Naoise Ryan, the Cork widow of UN worker Mick Ryan who died in a Boeing crash two years ago on Wednesday, has appealed to Taoiseach Micheál Martin and US President Joe Biden for help in her ongoing fight for justice.
On the second anniversary of the crash in Ethopia that killed her husband and 156 others, Naoise Ryan has written to the Taoiseach urging him to seek support from US President Joe Biden when they speak on St Patrick’s Day.
“Given his own experiences with personal loss, I believe President Biden will be sympathetic to our cause,” she wrote, urging the Taoiseach to help her and the families of other victims to get justice, accountability and transparency from aircraft-manufacturing company Boeing.
In January, Boeing was fined .5bn (€2bn) for misleading regulators about the safety of its 737 Max planes after investigators found its employees had chosen “the path of profit over candour”, concealed important information and then later covered it up.
But, said Ms Ryan, “in spite of Boeing’s clear culpability and criminal conduct, no one, not one single person, has been held to account for two fatal crashes which led to the deaths of 346 people.”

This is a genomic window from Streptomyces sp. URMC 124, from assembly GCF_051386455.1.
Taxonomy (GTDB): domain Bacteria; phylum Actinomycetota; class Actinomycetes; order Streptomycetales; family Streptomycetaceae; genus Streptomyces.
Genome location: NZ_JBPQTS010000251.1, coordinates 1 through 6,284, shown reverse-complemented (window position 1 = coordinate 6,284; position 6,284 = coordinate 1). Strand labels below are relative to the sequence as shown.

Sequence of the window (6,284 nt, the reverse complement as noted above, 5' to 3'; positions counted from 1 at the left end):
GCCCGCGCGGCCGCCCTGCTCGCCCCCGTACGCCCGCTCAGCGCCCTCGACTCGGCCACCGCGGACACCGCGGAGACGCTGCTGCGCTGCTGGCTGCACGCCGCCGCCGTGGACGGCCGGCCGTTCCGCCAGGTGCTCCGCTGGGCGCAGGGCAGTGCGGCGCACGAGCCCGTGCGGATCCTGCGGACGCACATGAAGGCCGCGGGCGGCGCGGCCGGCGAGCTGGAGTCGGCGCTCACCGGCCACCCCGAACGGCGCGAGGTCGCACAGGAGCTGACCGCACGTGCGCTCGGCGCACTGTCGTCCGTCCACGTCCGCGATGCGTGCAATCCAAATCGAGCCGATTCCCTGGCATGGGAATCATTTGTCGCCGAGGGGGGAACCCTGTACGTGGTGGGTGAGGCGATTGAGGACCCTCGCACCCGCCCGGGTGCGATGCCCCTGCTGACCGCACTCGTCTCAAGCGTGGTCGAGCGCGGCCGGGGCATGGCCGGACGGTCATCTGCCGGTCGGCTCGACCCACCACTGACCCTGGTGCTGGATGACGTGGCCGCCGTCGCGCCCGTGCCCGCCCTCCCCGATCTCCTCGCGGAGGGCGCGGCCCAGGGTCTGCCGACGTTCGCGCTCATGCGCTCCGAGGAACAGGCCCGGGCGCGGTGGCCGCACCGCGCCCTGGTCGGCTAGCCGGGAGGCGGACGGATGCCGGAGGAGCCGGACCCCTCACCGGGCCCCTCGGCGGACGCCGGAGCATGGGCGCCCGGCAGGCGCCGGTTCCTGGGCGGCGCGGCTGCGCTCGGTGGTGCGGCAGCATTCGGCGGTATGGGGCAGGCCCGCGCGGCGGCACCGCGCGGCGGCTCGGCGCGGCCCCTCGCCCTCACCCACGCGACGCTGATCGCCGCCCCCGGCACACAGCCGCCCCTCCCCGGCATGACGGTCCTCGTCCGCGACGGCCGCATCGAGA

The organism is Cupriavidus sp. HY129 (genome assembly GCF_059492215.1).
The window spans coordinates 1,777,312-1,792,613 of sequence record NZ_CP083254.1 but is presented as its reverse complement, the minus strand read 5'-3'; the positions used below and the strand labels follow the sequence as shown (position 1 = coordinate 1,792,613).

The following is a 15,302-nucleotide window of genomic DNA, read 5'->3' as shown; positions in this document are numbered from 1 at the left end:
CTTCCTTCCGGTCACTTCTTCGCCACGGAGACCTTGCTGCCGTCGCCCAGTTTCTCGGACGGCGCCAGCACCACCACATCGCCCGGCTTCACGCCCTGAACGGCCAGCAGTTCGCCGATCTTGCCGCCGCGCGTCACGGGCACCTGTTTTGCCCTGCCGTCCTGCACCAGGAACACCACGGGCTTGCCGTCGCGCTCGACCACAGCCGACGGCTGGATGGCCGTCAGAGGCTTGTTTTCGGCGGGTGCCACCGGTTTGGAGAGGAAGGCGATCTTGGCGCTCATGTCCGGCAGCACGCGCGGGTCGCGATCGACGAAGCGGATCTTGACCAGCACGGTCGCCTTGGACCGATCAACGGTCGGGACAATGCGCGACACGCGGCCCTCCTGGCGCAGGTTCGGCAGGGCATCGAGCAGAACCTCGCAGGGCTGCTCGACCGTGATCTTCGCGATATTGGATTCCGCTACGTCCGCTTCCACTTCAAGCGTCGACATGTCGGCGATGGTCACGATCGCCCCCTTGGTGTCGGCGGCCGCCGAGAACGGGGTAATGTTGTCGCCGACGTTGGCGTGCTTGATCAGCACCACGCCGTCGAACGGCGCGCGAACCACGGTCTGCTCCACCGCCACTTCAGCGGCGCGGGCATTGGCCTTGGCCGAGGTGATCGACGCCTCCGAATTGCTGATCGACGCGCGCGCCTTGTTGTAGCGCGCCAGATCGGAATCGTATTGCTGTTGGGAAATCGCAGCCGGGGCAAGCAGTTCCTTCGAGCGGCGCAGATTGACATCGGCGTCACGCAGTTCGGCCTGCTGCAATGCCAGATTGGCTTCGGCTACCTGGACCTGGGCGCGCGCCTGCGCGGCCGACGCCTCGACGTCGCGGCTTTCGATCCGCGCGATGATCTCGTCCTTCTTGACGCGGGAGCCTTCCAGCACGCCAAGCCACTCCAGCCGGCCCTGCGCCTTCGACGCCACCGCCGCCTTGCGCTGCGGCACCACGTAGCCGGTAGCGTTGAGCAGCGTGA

She said the fine was a small sum for Boeing and most of it would be paid in compensation to airlines affected by the global grounding of the 737 Max, with just 20% going to the victims’ families.
The victims’ families were not consulted about the terms of the US Department of Justice settlement either, contrary to requirements in US law.
“For those of us that have lost our loved ones, this is not justice. And unlike in many settlements, the Boeing settlement does not require an independent watchdog to be embedded within Boeing to ensure that Boeing’s negligent culture is rectified,” Naoise Ryan told the.
An investigation into both fatal crashes revealed a “culture of concealment” at Boeing. It also found the crashes were caused by a combination of design flaws, inadequate training, maintenance problems and inadequate oversight.
Last night, Ms Ryan’s US-based legal representatives said: “I know many of the families are outraged by the midnight, last-minute sweetheart deal that Boeing reached with the outgoing Trump administration.
Ms Ryan hopes to raise awareness of the case with both the Taoiseach and the US President. She said she owes it to the memory of her husband to seek justice.
Michael (Mick) Ryan, from Lahinch in Co Clare, was global deputy chief engineer of the World Food Programme. Last December, he was posthumously awarded the Irish Red Cross Humanitarian of the Year 2020.
Ms Ryan’s appeal comes just days after an engineer at the Federal Aviation Administration spoke out to say the US agency overseeing airworthiness didn’t do enough to highlight Boeing Max design flaws.
Safety engineer Joe Jacobsen also said additional system upgrades were necessary before the Max plane, which has already been deemed safe by regulators in the US and EU, was allowed back in the air.